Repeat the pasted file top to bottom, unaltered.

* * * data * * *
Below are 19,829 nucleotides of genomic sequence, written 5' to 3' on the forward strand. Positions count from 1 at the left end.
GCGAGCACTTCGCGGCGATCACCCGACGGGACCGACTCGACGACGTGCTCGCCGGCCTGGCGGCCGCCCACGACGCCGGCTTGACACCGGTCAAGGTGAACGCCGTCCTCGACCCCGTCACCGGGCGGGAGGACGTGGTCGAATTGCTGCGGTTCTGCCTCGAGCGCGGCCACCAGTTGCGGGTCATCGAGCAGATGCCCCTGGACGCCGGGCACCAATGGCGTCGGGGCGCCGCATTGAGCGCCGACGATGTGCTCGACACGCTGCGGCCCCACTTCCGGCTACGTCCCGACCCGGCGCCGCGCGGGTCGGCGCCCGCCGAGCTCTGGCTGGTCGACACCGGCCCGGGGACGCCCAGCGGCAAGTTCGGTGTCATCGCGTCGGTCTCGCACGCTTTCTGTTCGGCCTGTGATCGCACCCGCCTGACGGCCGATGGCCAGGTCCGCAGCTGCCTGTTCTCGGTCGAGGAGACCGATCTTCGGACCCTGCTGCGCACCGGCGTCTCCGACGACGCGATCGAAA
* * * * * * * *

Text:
Below are 19,829 nucleotides of genomic sequence, written 5' to 3' on the forward strand. Positions count from 1 at the left end.
GCGAGCACTTCGCGGCGATCACCCGACGGGACCGACTCGACGACGTGCTCGCCGGCCTGGCGGCCGCCCACGACGCCGGCTTGACACCGGTCAAGGTGAACGCCGTCCTCGACCCCGTCACCGGGCGGGAGGACGTGGTCGAATTGCTGCGGTTCTGCCTCGAGCGCGGCCACCAGTTGCGGGTCATCGAGCAGATGCCCCTGGACGCCGGGCACCAATGGCGTCGGGGCGCCGCATTGAGCGCCGACGATGTGCTCGACACGCTGCGGCCCCACTTCCGGCTACGTCCCGACCCGGCGCCGCGCGGGTCGGCGCCCGCCGAGCTCTGGCTGGTCGACACCGGCCCGGGGACGCCCAGCGGCAAGTTCGGTGTCATCGCGTCGGTCTCGCACGCTTTCTGTTCGGCCTGTGATCGCACCCGCCTGACGGCCGATGGCCAGGTCCGCAGCTGCCTGTTCTCGGTCGAGGAGACCGATCTTCGGACCCTGCTGCGCACCGGCGTCTCCGACGACGCGATCGAAA